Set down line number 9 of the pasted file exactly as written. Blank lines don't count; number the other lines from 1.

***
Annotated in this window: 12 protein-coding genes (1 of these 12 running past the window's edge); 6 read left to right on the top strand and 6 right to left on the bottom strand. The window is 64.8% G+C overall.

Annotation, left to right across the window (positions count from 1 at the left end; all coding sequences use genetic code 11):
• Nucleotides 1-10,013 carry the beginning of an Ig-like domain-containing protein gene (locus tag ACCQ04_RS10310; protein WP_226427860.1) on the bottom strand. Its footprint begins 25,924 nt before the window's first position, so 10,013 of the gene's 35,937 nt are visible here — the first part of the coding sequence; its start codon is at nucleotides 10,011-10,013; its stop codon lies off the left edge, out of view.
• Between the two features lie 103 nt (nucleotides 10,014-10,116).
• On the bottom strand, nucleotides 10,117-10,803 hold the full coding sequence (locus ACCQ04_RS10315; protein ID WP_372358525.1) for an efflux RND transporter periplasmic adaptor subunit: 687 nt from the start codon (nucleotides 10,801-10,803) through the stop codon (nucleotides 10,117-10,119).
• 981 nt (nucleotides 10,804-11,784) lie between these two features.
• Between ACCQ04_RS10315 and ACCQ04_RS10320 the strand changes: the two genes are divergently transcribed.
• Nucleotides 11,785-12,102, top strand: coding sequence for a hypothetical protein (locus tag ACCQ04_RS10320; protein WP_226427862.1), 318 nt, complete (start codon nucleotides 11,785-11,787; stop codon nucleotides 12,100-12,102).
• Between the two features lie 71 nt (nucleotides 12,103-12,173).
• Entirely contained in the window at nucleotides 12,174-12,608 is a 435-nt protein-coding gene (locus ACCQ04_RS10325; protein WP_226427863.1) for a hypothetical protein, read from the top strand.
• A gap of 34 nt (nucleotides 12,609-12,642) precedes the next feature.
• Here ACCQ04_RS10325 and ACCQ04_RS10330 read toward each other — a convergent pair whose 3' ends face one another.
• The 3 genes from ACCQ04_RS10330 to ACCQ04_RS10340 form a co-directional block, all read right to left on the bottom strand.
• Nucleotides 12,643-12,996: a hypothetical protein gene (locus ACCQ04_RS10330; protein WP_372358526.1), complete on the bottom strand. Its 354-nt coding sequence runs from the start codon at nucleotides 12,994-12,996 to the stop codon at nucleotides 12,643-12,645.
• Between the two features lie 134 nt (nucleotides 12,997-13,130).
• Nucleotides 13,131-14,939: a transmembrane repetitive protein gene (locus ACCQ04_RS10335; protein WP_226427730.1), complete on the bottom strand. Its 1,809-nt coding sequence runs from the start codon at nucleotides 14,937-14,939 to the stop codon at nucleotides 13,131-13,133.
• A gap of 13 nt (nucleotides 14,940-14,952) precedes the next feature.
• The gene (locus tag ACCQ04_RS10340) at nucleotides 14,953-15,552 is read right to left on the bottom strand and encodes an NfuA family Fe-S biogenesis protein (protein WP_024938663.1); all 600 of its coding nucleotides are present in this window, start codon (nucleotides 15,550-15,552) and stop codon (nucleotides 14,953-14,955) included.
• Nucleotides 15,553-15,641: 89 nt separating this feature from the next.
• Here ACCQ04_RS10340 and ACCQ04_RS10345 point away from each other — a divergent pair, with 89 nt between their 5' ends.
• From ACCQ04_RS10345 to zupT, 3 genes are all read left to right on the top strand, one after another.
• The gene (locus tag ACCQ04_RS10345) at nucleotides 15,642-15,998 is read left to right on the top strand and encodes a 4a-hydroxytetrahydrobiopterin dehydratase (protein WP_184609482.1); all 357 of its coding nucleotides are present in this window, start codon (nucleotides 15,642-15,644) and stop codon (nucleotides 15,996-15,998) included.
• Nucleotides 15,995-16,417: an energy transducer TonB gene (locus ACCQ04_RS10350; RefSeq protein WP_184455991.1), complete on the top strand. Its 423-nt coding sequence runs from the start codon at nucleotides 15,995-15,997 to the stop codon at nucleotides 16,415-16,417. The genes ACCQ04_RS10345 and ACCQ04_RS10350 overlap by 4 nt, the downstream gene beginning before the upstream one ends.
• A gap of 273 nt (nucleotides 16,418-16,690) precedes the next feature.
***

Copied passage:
• Between the two features lie 71 nt (nucleotides 12,103-12,173).